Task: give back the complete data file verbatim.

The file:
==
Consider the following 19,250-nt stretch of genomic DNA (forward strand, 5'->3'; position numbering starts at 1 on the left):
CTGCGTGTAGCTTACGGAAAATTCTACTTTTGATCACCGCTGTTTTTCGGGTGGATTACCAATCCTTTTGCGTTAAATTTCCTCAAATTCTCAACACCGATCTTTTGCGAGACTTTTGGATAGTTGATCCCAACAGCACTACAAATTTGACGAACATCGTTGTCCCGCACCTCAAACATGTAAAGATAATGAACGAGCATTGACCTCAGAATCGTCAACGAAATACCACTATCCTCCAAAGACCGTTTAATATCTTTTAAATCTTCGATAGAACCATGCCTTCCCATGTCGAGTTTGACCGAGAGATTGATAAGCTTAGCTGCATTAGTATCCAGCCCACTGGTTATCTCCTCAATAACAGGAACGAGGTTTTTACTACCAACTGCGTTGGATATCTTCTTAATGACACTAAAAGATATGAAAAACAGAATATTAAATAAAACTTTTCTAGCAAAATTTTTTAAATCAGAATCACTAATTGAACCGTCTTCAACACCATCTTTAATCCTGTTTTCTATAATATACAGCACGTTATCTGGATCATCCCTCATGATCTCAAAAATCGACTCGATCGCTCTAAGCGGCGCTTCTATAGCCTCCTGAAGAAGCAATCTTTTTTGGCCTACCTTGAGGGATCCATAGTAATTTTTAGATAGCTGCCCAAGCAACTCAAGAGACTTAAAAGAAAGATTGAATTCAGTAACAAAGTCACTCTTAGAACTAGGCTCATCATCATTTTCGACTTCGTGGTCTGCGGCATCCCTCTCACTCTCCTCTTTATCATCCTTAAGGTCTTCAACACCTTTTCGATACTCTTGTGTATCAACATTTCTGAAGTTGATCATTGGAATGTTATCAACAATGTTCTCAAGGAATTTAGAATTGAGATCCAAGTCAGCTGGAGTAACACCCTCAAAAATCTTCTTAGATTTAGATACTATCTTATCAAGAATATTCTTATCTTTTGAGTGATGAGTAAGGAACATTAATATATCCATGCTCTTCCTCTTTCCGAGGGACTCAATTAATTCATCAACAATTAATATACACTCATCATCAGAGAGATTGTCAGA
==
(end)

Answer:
Consider the following 19,250-nt stretch of genomic DNA (forward strand, 5'->3'; position numbering starts at 1 on the left):
CTGCGTGTAGCTTACGGAAAATTCTACTTTTGATCACCGCTGTTTTTCGGGTGGATTACCAATCCTTTTGCGTTAAATTTCCTCAAATTCTCAACACCGATCTTTTGCGAGACTTTTGGATAGTTGATCCCAACAGCACTACAAATTTGACGAACATCGTTGTCCCGCACCTCAAACATGTAAAGATAATGAACGAGCATTGACCTCAGAATCGTCAACGAAATACCACTATCCTCCAAAGACCGTTTAATATCTTTTAAATCTTCGATAGAACCATGCCTTCCCATGTCGAGTTTGACCGAGAGATTGATAAGCTTAGCTGCATTAGTATCCAGCCCACTGGTTATCTCCTCAATAACAGGAACGAGGTTTTTACTACCAACTGCGTTGGATATCTTCTTAATGACACTAAAAGATATGAAAAACAGAATATTAAATAAAACTTTTCTAGCAAAATTTTTTAAATCAGAATCACTAATTGAACCGTCTTCAACACCATCTTTAATCCTGTTTTCTATAATATACAGCACGTTATCTGGATCATCCCTCATGATCTCAAAAATCGACTCGATCGCTCTAAGCGGCGCTTCTATAGCCTCCTGAAGAAGCAATCTTTTTTGGCCTACCTTGAGGGATCCATAGTAATTTTTAGATAGCTGCCCAAGCAACTCAAGAGACTTAAAAGAAAGATTGAATTCAGTAACAAAGTCACTCTTAGAACTAGGCTCATCATCATTTTCGACTTCGTGGTCTGCGGCATCCCTCTCACTCTCCTCTTTATCATCCTTAAGGTCTTCAACACCTTTTCGATACTCTTGTGTATCAACATTTCTGAAGTTGATCATTGGAATGTTATCAACAATGTTCTCAAGGAATTTAGAATTGAGATCCAAGTCAGCTGGAGTAACACCCTCAAAAATCTTCTTAGATTTAGATACTATCTTATCAAGAATATTCTTATCTTTTGAGTGATGAGTAAGGAACATTAATATATCCATGCTCTTCCTCTTTCCGAGGGACTCAATTAATTCATCAACAATTAATATACACTCATCATCAGAGAGATTGTCAGA